Politicians and statesmen have always been ready to spend their citizens lives, the idea that it would be their necks and their families on the block also made them pause, and even though I despise all politicians, I cannot believe even they were willing to contemplate full scale thermo nuclear war.
Actualy a lot of people forget just how close we came, I was in the Carribean when the Cuba crisis started, boy, was that a terrifying time, thank god Kuschev blinked, but he did blink and it didn't happen.
One the whole I have to say nuclear weapons have been a force for good,and I also think as a nation we should hang on to ours and the means of delivering them, this world will become a much more dangerous place, and the idea that we can turn their country into a radioactive glass car park may give some of the loonies cause to think.

Remember Sunny Jim Callaghan didn't have to fight a war over the Falklands, he just let the Argentinians know that a couple of nukes had been dispached, and to get the hell out of dodge, when they started making invading the falklands noises back then.

[ 06 August 2001: Message edited by: tony draper ]

Send Clowns
6th Aug 2001, 20:14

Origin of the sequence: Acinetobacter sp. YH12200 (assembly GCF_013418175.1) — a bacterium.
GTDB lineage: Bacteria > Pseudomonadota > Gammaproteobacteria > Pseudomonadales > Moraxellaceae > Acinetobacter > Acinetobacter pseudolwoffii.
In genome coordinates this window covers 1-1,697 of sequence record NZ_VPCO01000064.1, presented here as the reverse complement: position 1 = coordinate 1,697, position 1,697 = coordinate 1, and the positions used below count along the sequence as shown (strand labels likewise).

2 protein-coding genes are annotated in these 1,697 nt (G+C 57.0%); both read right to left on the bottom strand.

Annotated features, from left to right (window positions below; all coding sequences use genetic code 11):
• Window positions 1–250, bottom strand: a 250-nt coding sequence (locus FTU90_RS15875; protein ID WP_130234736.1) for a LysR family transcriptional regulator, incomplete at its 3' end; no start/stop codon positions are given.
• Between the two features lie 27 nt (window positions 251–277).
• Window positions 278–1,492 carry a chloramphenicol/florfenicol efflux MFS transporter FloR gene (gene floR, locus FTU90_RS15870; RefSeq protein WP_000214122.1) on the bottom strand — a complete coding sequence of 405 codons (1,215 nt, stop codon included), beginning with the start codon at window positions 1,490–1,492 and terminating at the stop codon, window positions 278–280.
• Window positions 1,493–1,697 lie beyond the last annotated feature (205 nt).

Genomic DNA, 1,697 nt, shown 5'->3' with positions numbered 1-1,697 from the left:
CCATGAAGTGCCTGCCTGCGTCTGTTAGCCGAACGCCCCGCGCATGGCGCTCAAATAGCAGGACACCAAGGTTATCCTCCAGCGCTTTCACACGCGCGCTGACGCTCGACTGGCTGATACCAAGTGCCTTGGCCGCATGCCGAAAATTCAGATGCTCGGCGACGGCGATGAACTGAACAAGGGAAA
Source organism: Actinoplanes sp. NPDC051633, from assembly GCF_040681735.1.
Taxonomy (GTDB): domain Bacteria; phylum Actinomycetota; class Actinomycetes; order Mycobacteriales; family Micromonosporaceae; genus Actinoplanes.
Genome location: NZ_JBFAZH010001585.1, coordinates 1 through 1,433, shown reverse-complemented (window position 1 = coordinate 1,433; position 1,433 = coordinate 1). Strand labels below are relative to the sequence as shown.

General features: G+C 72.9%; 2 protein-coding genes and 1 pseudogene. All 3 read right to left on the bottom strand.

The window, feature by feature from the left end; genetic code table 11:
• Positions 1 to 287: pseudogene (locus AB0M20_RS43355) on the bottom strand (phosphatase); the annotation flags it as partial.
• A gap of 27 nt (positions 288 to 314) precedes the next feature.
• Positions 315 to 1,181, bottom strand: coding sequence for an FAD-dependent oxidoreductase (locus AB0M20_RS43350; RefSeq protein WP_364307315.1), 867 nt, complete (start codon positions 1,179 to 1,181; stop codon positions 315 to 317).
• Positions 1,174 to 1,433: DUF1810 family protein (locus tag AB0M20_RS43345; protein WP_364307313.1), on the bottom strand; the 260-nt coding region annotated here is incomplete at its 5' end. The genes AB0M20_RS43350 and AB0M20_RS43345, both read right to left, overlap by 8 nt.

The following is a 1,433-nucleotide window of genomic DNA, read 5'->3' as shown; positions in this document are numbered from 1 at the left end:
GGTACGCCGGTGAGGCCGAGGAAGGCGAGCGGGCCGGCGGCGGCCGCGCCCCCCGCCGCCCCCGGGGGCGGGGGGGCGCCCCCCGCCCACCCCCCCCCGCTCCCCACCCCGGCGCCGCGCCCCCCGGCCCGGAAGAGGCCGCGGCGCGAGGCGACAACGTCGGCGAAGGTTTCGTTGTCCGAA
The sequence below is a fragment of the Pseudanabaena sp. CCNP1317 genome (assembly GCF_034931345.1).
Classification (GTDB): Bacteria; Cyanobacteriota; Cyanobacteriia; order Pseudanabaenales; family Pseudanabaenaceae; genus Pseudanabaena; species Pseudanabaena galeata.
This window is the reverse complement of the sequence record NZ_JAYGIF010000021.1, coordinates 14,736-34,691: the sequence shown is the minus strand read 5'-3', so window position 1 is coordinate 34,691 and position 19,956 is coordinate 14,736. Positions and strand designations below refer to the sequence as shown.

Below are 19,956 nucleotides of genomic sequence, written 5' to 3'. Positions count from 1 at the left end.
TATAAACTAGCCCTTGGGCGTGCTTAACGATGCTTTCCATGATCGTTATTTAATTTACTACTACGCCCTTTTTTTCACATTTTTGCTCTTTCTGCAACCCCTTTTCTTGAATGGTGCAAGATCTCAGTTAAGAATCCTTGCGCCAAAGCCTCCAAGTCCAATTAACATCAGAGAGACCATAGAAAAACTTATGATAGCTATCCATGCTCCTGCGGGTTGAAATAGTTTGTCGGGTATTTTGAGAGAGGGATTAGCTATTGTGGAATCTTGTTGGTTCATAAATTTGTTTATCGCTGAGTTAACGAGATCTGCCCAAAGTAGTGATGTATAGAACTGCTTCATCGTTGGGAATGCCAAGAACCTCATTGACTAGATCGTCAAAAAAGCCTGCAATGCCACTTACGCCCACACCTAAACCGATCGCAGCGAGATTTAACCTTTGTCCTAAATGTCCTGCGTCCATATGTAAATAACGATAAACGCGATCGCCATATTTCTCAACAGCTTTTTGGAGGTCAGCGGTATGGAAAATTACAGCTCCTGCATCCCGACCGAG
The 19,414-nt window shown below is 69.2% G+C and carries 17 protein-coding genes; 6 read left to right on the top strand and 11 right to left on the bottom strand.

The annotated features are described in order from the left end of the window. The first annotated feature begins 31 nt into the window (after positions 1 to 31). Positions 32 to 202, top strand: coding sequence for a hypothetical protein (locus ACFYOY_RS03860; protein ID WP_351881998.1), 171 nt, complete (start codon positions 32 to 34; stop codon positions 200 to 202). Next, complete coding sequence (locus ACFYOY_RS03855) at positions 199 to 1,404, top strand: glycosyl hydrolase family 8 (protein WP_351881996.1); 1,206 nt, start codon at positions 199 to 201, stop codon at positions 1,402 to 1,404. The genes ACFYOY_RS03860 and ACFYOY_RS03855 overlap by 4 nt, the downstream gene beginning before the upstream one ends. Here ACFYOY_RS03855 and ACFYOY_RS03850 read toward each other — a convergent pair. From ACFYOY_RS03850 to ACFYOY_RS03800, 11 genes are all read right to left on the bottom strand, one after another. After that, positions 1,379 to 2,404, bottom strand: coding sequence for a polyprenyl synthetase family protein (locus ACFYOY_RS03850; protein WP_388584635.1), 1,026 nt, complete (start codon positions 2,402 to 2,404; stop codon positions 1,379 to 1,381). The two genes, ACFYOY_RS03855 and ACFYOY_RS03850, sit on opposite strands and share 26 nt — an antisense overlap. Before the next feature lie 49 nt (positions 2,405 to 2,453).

Had the Americans not dropped those two bombs, thus demonstrating graphically and horribly, would the world have been so safe in the 55 years since? Did these strikes prevent global thermonuclear war, thus saving the world from a rather bad experience?

I think this is likely, so I will celebrate this day, with a tear for the horror of those two defining moments.

Mac the Knife
6th Aug 2001, 23:10
Hug/DrJ - '..be polite and I'll tell you.'

Incorrectly as it happens.

The Trinity test was 'Gadget" (an implosion device)
Hiroshima was 'Little Boy' (a gun assembly)
Nagasaki was 'Fat Man' (another implosion device)

Your other comments are equally ill informed.

More politically correct namby-pamby revisionist rewriting of history in order to turn it all into nicey-picey simplistic anti-Western drooling.

Stick to parody.

Ex-CND (age 14) Mac

7th Aug 2001, 00:58
Interesting to debate the events of Aug 1945.

But isn't it all academic now?

Methinks it's more important to try to find work for all those impoverised former Russian Weapon scientists....

...before someone else does!!!! :eek:

"Major 3rd world power seeks people with experience in advanced techniques. Top rates paid! Interesting work! Come and soak up the sun!

Apply to Mr S Hussain, Presidential Palace, 33 Scud avenue, Baghdad, Peoples Republic of Iraq.

PS: Any waepons-grade Plutonium will also be gratefully recieved. Top rates paid - easy terms!"

7th Aug 2001, 04:16